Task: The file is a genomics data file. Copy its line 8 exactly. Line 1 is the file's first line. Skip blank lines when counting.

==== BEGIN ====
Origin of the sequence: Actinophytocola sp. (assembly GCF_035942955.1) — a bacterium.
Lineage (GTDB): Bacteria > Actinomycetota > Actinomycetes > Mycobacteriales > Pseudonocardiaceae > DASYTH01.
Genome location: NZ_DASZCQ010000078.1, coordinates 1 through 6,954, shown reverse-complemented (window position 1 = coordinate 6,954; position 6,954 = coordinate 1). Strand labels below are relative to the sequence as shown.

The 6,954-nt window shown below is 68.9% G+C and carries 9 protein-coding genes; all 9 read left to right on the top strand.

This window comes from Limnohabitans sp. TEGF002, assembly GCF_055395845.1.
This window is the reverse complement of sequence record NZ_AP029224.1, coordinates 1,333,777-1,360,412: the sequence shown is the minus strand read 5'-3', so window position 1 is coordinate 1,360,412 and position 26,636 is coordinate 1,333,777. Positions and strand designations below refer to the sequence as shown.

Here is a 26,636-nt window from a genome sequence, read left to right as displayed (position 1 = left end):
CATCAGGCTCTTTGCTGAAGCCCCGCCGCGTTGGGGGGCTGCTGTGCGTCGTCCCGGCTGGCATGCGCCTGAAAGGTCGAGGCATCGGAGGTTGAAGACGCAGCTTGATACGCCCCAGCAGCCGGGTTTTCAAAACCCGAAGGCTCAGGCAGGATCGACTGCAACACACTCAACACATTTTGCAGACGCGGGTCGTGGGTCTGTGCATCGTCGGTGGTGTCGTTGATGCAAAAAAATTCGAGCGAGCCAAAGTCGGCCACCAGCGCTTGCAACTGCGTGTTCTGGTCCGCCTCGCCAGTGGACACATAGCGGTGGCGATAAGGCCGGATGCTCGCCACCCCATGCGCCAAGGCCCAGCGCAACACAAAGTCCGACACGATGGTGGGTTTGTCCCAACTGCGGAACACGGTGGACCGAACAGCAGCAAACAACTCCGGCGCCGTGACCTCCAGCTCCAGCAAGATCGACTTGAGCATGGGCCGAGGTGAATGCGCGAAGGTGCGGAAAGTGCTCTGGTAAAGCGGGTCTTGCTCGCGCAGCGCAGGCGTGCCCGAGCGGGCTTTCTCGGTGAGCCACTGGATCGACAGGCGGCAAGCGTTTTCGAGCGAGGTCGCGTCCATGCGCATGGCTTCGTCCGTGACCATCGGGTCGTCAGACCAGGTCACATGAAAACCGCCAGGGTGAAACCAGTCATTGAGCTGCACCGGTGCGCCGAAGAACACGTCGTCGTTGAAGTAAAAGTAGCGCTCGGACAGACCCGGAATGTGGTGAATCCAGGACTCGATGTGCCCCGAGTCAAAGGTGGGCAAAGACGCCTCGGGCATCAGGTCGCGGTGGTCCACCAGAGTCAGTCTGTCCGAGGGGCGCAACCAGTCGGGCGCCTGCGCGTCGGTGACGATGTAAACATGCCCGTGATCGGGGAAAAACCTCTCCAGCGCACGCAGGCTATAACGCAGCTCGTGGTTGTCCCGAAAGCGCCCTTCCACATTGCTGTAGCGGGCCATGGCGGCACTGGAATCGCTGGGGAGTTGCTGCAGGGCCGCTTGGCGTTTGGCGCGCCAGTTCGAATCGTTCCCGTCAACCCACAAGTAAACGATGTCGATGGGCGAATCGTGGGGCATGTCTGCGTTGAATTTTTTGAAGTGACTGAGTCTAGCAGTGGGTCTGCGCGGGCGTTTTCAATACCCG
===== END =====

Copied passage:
CATCAGGCTCTTTGCTGAAGCCCCGCCGCGTTGGGGGGCTGCTGTGCGTCGTCCCGGCTGGCATGCGCCTGAAAGGTCGAGGCATCGGAGGTTGAAGACGCAGCTTGATACGCCCCAGCAGCCGGGTTTTCAAAACCCGAAGGCTCAGGCAGGATCGACTGCAACACACTCAACACATTTTGCAGACGCGGGTCGTGGGTCTGTGCATCGTCGGTGGTGTCGTTGATGCAAAAAAATTCGAGCGAGCCAAAGTCGGCCACCAGCGCTTGCAACTGCGTGTTCTGGTCCGCCTCGCCAGTGGACACATAGCGGTGGCGATAAGGCCGGATGCTCGCCACCCCATGCGCCAAGGCCCAGCGCAACACAAAGTCCGACACGATGGTGGGTTTGTCCCAACTGCGGAACACGGTGGACCGAACAGCAGCAAACAACTCCGGCGCCGTGACCTCCAGCTCCAGCAAGATCGACTTGAGCATGGGCCGAGGTGAATGCGCGAAGGTGCGGAAAGTGCTCTGGTAAAGCGGGTCTTGCTCGCGCAGCGCAGGCGTGCCCGAGCGGGCTTTCTCGGTGAGCCACTGGATCGACAGGCGGCAAGCGTTTTCGAGCGAGGTCGCGTCCATGCGCATGGCTTCGTCCGTGACCATCGGGTCGTCAGACCAGGTCACATGAAAACCGCCAGGGTGAAACCAGTCATTGAGCTGCACCGGTGCGCCGAAGAACACGTCGTCGTTGAAGTAAAAGTAGCGCTCGGACAGACCCGGAATGTGGTGAATCCAGGACTCGATGTGCCCCGAGTCAAAGGTGGGCAAAGACGCCTCGGGCATCAGGTCGCGGTGGTCCACCAGAGTCAGTCTGTCCGAGGGGCGCAACCAGTCGGGCGCCTGCGCGTCGGTGACGATGTAAACATGCCCGTGATCGGGGAAAAACCTCTCCAGCGCACGCAGGCTATAACGCAGCTCGTGGTTGTCCCGAAAGCGCCCTTCCACATTGCTGTAGCGGGCCATGGCGGCACTGGAATCGCTGGGGAGTTGCTGCAGGGCCGCTTGGCGTTTGGCGCGCCAGTTCGAATCGTTCCCGTCAACCCACAAGTAAACGATGTCGATGGGCGAATCGTGGGGCATGTCTGCGTTGAATTTTTTGAAGTGACTGAGTCTAGCAGTGGGTCTGCGCGGGCGTTTTCAATACCCG